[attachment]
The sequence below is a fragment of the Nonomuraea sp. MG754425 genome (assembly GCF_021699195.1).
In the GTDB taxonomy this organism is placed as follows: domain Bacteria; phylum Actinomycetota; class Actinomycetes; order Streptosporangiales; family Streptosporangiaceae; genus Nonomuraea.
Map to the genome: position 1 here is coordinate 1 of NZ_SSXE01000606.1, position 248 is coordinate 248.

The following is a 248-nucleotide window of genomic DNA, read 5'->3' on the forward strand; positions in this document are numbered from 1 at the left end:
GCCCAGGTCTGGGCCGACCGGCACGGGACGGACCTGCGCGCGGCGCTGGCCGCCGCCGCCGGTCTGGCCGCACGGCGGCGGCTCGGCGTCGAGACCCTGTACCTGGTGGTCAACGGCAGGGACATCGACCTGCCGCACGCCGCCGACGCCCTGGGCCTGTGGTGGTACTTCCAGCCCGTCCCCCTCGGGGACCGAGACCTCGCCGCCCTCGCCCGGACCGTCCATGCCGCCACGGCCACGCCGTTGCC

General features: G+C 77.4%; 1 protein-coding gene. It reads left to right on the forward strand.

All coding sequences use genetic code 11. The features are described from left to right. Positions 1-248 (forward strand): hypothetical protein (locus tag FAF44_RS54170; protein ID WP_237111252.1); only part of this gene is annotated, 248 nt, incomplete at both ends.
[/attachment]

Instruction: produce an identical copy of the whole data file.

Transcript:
The sequence below is a fragment of the Nonomuraea sp. MG754425 genome (assembly GCF_021699195.1).
In the GTDB taxonomy this organism is placed as follows: domain Bacteria; phylum Actinomycetota; class Actinomycetes; order Streptosporangiales; family Streptosporangiaceae; genus Nonomuraea.
Map to the genome: position 1 here is coordinate 1 of NZ_SSXE01000606.1, position 248 is coordinate 248.

The following is a 248-nucleotide window of genomic DNA, read 5'->3' on the forward strand; positions in this document are numbered from 1 at the left end:
GCCCAGGTCTGGGCCGACCGGCACGGGACGGACCTGCGCGCGGCGCTGGCCGCCGCCGCCGGTCTGGCCGCACGGCGGCGGCTCGGCGTCGAGACCCTGTACCTGGTGGTCAACGGCAGGGACATCGACCTGCCGCACGCCGCCGACGCCCTGGGCCTGTGGTGGTACTTCCAGCCCGTCCCCCTCGGGGACCGAGACCTCGCCGCCCTCGCCCGGACCGTCCATGCCGCCACGGCCACGCCGTTGCC

General features: G+C 77.4%; 1 protein-coding gene. It reads left to right on the forward strand.

All coding sequences use genetic code 11. The features are described from left to right. Positions 1-248 (forward strand): hypothetical protein (locus tag FAF44_RS54170; protein ID WP_237111252.1); only part of this gene is annotated, 248 nt, incomplete at both ends.